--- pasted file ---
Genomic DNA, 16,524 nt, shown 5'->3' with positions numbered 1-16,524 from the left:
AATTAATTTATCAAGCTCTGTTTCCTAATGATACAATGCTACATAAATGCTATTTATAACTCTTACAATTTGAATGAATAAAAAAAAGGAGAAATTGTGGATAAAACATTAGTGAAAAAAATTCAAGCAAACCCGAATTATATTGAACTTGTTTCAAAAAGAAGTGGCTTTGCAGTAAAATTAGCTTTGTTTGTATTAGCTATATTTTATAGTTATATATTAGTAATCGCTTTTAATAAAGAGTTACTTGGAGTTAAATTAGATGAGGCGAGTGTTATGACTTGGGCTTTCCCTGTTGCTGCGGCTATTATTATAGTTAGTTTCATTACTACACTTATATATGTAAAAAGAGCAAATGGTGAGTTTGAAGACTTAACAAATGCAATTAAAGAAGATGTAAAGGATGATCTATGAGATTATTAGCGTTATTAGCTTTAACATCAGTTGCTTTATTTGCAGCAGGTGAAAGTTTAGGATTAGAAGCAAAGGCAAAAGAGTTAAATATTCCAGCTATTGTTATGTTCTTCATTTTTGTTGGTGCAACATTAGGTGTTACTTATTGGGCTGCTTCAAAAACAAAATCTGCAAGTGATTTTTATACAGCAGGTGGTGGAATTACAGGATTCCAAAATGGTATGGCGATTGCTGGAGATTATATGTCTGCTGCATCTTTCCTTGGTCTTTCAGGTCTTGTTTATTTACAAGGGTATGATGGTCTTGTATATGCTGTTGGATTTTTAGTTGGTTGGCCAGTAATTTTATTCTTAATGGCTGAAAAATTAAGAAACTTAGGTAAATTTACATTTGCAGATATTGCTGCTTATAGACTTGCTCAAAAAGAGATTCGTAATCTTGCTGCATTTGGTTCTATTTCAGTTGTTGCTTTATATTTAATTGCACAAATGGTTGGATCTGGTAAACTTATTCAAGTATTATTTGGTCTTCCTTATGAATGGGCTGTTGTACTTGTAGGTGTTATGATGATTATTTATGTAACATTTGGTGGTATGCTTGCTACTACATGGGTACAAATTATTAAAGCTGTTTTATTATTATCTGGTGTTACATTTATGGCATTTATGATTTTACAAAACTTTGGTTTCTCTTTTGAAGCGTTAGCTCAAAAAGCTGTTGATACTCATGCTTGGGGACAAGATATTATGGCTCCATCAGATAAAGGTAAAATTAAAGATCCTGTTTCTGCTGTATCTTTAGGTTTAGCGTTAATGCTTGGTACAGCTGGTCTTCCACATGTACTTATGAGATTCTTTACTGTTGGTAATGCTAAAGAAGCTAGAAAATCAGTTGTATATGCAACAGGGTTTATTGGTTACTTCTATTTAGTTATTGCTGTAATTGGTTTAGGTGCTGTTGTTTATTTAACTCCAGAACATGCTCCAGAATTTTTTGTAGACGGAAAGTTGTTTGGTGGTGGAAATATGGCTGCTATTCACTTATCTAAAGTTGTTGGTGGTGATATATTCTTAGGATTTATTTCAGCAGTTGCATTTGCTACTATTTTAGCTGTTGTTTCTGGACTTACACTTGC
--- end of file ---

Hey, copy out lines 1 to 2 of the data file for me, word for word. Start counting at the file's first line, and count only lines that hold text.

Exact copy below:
Genomic DNA, 16,524 nt, shown 5'->3' with positions numbered 1-16,524 from the left:
AATTAATTTATCAAGCTCTGTTTCCTAATGATACAATGCTACATAAATGCTATTTATAACTCTTACAATTTGAATGAATAAAAAAAAGGAGAAATTGTGGATAAAACATTAGTGAAAAAAATTCAAGCAAACCCGAATTATATTGAACTTGTTTCAAAAAGAAGTGGCTTTGCAGTAAAATTAGCTTTGTTTGTATTAGCTATATTTTATAGTTATATATTAGTAATCGCTTTTAATAAAGAGTTACTTGGAGTTAAATTAGATGAGGCGAGTGTTATGACTTGGGCTTTCCCTGTTGCTGCGGCTATTATTATAGTTAGTTTCATTACTACACTTATATATGTAAAAAGAGCAAATGGTGAGTTTGAAGACTTAACAAATGCAATTAAAGAAGATGTAAAGGATGATCTATGAGATTATTAGCGTTATTAGCTTTAACATCAGTTGCTTTATTTGCAGCAGGTGAAAGTTTAGGATTAGAAGCAAAGGCAAAAGAGTTAAATATTCCAGCTATTGTTATGTTCTTCATTTTTGTTGGTGCAACATTAGGTGTTACTTATTGGGCTGCTTCAAAAACAAAATCTGCAAGTGATTTTTATACAGCAGGTGGTGGAATTACAGGATTCCAAAATGGTATGGCGATTGCTGGAGATTATATGTCTGCTGCATCTTTCCTTGGTCTTTCAGGTCTTGTTTATTTACAAGGGTATGATGGTCTTGTATATGCTGTTGGATTTTTAGTTGGTTGGCCAGTAATTTTATTCTTAATGGCTGAAAAATTAAGAAACTTAGGTAAATTTACATTTGCAGATATTGCTGCTTATAGACTTGCTCAAAAAGAGATTCGTAATCTTGCTGCATTTGGTTCTATTTCAGTTGTTGCTTTATATTTAATTGCACAAATGGTTGGATCTGGTAAACTTATTCAAGTATTATTTGGTCTTCCTTATGAATGGGCTGTTGTACTTGTAGGTGTTATGATGATTATTTATGTAACATTTGGTGGTATGCTTGCTACTACATGGGTACAAATTATTAAAGCTGTTTTATTATTATCTGGTGTTACATTTATGGCATTTATGATTTTACAAAACTTTGGTTTCTCTTTTGAAGCGTTAGCTCAAAAAGCTGTTGATACTCATGCTTGGGGACAAGATATTATGGCTCCATCAGATAAAGGTAAAATTAAAGATCCTGTTTCTGCTGTATCTTTAGGTTTAGCGTTAATGCTTGGTACAGCTGGTCTTCCACATGTACTTATGAGATTCTTTACTGTTGGTAATGCTAAAGAAGCTAGAAAATCAGTTGTATATGCAACAGGGTTTATTGGTTACTTCTATTTAGTTATTGCTGTAATTGGTTTAGGTGCTGTTGTTTATTTAACTCCAGAACATGCTCCAGAATTTTTTGTAGACGGAAAGTTGTTTGGTGGTGGAAATATGGCTGCTATTCACTTATCTAAAGTTGTTGGTGGTGATATATTCTTAGGATTTATTTCAGCAGTTGCATTTGCTACTATTTTAGCTGTTGTTTCTGGACTTACACTTGC